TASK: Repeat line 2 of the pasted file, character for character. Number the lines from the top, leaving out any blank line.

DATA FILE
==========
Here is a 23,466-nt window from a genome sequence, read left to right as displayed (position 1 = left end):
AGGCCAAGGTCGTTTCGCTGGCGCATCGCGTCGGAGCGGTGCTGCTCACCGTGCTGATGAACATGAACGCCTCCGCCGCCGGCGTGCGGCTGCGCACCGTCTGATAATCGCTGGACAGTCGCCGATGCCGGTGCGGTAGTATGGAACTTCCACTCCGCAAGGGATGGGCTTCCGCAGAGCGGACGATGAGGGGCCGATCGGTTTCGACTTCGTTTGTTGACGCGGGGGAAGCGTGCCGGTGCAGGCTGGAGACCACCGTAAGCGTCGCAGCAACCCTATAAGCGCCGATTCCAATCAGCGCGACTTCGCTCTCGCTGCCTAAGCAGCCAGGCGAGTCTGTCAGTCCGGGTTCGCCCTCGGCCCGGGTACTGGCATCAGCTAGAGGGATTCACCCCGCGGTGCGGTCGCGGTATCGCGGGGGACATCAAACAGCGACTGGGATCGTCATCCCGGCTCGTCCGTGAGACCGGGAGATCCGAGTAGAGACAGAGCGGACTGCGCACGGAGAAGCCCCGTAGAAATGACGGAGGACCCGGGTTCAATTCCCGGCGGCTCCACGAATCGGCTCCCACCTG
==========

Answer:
AGGCCAAGGTCGTTTCGCTGGCGCATCGCGTCGGAGCGGTGCTGCTCACCGTGCTGATGAACATGAACGCCTCCGCCGCCGGCGTGCGGCTGCGCACCGTCTGATAATCGCTGGACAGTCGCCGATGCCGGTGCGGTAGTATGGAACTTCCACTCCGCAAGGGATGGGCTTCCGCAGAGCGGACGATGAGGGGCCGATCGGTTTCGACTTCGTTTGTTGACGCGGGGGAAGCGTGCCGGTGCAGGCTGGAGACCACCGTAAGCGTCGCAGCAACCCTATAAGCGCCGATTCCAATCAGCGCGACTTCGCTCTCGCTGCCTAAGCAGCCAGGCGAGTCTGTCAGTCCGGGTTCGCCCTCGGCCCGGGTACTGGCATCAGCTAGAGGGATTCACCCCGCGGTGCGGTCGCGGTATCGCGGGGGACATCAAACAGCGACTGGGATCGTCATCCCGGCTCGTCCGTGAGACCGGGAGATCCGAGTAGAGACAGAGCGGACTGCGCACGGAGAAGCCCCGTAGAAATGACGGAGGACCCGGGTTCAATTCCCGGCGGCTCCACGAATCGGCTCCCACCTG